6. kvsgkvng
    Joined: Jan 2012
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    kvsgkvng Senior Member

    Pardon my ignorance, but in my mind if this "egg-like" boat would have sufficient ballast, it would make it stiff enough (meaning moving only up and down) with lateral resistance of protruding foils. I am not mentioning longitudinal stability here.
    My philosophy is that the ballast would keep it vertical and the foils would prevent from sudden rolling by providing lateral resistance. The loaded shell then would just move mostly vertically rather than rolling side to side.
    If this boat would not have heavy ballast, then I would envision it rolling like a lot. I think that the longitudinal stability of this shell would be as any other boat of this length. Otherwise I think it is early to tell.
    Could someone please explain if my observation is wrong?
    Thanks.
     
  7. sharpii2
    Joined: May 2004
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    sharpii2 Senior Member

    It may not need as much ballast as you may think.

    If heavier stores, such as drinking water and canned food are kept low in the boat and restrained, they act as ballast. A good way to illustrate this point is to get a tub of margarine, take half of the margarine out from the top, put the lid back on, then float the tub. You will find it will be very difficult to get it to capsize and it may even stubbornly refused to float upside down.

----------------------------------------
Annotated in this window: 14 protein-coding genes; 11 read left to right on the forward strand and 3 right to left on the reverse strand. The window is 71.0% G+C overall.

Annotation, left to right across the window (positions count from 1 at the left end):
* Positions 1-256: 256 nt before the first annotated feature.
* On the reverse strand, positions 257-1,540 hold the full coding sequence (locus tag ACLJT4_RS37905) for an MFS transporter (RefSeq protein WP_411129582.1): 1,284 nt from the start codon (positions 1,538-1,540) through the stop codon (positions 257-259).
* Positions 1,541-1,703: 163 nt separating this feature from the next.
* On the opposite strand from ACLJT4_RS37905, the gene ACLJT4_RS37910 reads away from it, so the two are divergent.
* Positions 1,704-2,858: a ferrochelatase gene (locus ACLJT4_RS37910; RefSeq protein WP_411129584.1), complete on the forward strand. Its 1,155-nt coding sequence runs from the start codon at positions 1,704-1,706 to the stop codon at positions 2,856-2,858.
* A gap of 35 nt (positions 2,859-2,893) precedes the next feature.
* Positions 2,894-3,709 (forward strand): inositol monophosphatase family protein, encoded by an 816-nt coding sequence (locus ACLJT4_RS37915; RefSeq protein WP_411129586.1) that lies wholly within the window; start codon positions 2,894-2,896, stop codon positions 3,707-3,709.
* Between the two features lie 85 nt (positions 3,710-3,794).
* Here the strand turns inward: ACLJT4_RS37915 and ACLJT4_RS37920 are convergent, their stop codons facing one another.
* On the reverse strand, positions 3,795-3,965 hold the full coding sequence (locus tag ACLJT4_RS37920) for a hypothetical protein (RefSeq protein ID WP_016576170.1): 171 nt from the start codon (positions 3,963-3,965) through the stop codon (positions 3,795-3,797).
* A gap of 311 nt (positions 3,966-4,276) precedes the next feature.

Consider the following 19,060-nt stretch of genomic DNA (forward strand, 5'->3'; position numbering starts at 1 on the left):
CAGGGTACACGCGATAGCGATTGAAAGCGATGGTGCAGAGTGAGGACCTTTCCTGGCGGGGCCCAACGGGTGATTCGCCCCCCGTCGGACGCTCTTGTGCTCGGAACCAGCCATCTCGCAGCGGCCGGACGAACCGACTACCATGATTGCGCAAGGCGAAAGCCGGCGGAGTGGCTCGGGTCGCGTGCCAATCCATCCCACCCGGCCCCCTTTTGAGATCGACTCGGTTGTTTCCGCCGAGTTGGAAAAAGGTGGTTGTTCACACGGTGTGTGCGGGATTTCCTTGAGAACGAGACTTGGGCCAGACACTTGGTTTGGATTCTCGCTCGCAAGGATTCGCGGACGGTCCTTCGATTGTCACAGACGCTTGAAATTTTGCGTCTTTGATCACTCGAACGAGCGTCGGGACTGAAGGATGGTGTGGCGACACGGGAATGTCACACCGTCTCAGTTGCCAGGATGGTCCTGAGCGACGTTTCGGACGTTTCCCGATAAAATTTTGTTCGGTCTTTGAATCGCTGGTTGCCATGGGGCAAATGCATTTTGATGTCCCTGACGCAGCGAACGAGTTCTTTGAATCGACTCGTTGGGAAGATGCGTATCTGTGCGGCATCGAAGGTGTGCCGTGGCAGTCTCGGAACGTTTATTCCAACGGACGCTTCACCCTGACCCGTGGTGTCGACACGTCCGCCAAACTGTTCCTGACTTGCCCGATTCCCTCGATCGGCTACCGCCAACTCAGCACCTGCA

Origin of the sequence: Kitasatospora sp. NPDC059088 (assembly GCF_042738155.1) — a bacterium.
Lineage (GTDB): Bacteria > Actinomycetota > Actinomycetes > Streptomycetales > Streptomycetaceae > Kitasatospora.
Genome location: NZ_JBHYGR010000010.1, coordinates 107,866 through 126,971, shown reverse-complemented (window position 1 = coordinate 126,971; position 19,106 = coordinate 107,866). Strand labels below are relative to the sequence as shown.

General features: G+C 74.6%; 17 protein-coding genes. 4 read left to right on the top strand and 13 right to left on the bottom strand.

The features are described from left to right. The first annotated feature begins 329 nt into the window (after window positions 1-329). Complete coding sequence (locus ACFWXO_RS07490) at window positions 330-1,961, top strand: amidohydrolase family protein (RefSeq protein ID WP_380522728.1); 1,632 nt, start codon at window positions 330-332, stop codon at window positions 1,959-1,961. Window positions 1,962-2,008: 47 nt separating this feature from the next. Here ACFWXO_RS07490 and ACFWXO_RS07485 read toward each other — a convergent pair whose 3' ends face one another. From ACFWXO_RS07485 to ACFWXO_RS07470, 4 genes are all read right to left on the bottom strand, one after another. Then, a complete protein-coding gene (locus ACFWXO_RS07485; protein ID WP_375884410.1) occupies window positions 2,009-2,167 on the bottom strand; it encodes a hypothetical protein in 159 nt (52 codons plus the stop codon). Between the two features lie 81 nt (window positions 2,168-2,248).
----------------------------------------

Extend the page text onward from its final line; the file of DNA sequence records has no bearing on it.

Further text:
The real purpose of fixed ballast is to lower the Center of Gravity in relation to the Center of Buoyancy. On a fin keel yacht, the ballast has to not only lower the CG of the boat but must also overcome the buoyancy of the keel itself. Hence, when we usually think of ballast, we think of very dense material. But if it is stored in the hull itself and there is no large buoyant fin under it, just about anything will do, even if it is less dense than water.

    Keels and other leeway preventing surfaces may dampen rolling, but only if they are large in area and/or well distributed along the length of the under body. Otherwise, they may actually induce it. But even if they fit these two conditions, they all can 'trip' a boat, if the boat is hit by a breaking wave.

    To help illustrate my first point, I have attached a sketch of one of my designs. As you can see, its twin fin keels aren't very deep and they are about a third of the waterline in length. They have a considerable amount of area as well. They are ballasted with re-bar and concrete.

    The main point of this sketch is to show the high cabin sole and the large amount of fresh water stored under it.

    What Mr. Yrvin is building amounts to a miniature ark, though not a great sailboat, may be the ultimate lifeboat.
     

    Attached Files:

  8. JosephT
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    JosephT Senior Member

    sharpii2, thanks for the additional info. After reading about the sail, centerboard & rudder config normal cruising shouldn't be too bad (hopefully) if he can get that centerboard & set of rudders to hold him on course.

    You have to admire the spirit of Yrvind. Hopefully that hull won't drive him mad. We'll see if the story doesn't change to "The old crazy man and the sea".
     

  9. alan white
    Joined: Mar 2007
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    Location: maine

    alan white Senior Member

    Beats a nursing home. Good for him. A hammock might allieve some of that sea sickness potential.